Five of six municipal school districts in suburban Shelby County welcomed mostly positive results from their first year of operation based on district-level test scores released by the state on Wednesday, with Millington Municipal Schools as the outlier.
School systems in Arlington, Collierville, Germantown and Lakeland made at least minimal gains in most of the 10 test subjects across grades 3-12, with scores of proficient and advanced hovering in the 70-90 percent range.
Bartlett City Schools scored gains in all subjects, though more of its students consistently scored basic or below compared with its suburban counterparts.
Millington Municipal Schools, the most cash-strapped of the six districts, saw heavy declines in Algebra I scores, with a 17 percent drop and 44.6 percent of its students basic or below. Millington’s 3-8 reading and language arts scores also dropped 7.6 percent — the most of all the municipalities.
By comparison, the 2-year-old Shelby County Schools saw at least minimal gains in nine of 10 subjects and also dropped by 1.1. percent in middle school and elementary reading, mirroring a statewide drop. About 67 percent of Shelby County Schools students are basic or below in reading, and the sunken literacy rates have garnered increased scrutiny from its administrators.
The municipalities, each previously a part of the legacy Shelby County district, began efforts to split off and create their own districts after Memphis City Schools surrendered its charter in 2011, beginning a merger with legacy Shelby County that took effect in 2013. (See Chalkbeat’s in-depth coverage of the merger, the municipalities split and the breakdown of the municipalities by the numbers).
Shelby County Schools initially filed a lawsuit alleging that creation of the smaller municipal districts was racially motivated because their student populations were more white and generally more affluent than that of the former Memphis City Schools.
The municipalities’ first year of scores — which show increases or decreases based on previous school-by-school results — sets the academic benchmark for the new suburban school systems ringing Memphis and solidifies the county’s splintered educational landscape going forward. It also means that the smaller systems may continue to siphon off students from Shelby County Schools, the state’s largest public school district, battered by enrollment and funding declines due in part to the suburban districts’ break-off and the growth of Memphis’ charter school sector under the state-run Achievement School District.
Earlier this month in Nashville, the six superintendents overseeing Shelby County’s municipal districts gave state legislators an update on their first year of operation and, while some highlighted funding dilemmas, all were quick to tout their test scores, which the state had not yet released to the public.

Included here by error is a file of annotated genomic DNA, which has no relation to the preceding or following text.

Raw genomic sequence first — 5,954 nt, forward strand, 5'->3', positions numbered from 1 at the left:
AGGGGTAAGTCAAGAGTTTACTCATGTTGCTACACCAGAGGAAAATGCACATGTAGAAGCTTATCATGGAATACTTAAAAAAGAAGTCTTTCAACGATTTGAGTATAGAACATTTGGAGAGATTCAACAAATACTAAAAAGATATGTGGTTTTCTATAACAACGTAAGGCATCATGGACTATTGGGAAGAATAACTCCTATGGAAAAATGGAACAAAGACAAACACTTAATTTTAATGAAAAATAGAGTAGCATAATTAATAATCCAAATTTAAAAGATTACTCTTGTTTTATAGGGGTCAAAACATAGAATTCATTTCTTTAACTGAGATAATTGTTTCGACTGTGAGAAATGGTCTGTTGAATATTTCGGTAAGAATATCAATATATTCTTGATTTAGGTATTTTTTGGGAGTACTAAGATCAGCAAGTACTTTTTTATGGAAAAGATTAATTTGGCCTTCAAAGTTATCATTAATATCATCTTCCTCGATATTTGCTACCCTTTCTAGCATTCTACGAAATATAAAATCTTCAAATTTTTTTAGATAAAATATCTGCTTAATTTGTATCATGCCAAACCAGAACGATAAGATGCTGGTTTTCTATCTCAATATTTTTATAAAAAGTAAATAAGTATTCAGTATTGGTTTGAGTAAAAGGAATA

Millington Municipal Schools Director David Roper, who did not immediately return phone calls from Chalkbeat on Wednesday, said at the time he was pleased.
“Considering the high amount of staff and teacher turnover, I believe we did well,” Roper said at the Nashville meeting, referring to the replacement of four principals and a teacher turnover of 50 percent in the system’s middle and high schools. “It’s going to take time until our staff is on stable footing.”
On Wednesday, some of the largest gains included a 15.2 percent jump for Arlington and a 15.9 percent increase for Bartlett in Algebra I, while the largest decline was a 1.5 percent drop in Germantown for students who met expectations in English III.
Besides Millington, Collierville was the only municipal districts to see a drop — of 1.1 percent — in reading scores. Millington has 57 students at basic or below in reading, compared to 24.9 percent in Collierville.
Gap data, which illustrates gains or losses of historically underperforming subgroups against comparison groups, also was released Wednesday. Most of the municipalities saw slight to moderate gains in closing their academic gaps. However, the gap for Millington students with disabilities increased by 27 percent in reading and language arts and widened by 17 percent in Arlington.
In the Lakeland School System, the smallest municipal district with only one elementary school, economically disadvantaged students closed the academic gap by 8.4 percent, while black, Hispanic and Native American students closed the gap by 11.7 percent. Its gap for students with disabilities decreased by 11.9 percent in math and increased by 3.5 percent in reading.
“We are extremely proud of our teachers and students, but we are even more pleased by the gap closures,” Lakeland Superintendent Ted Horrell said. “We’ve put a lot of emphasis in making sure we’re not just addressing the high end but are giving every student the opportunity to be successful.”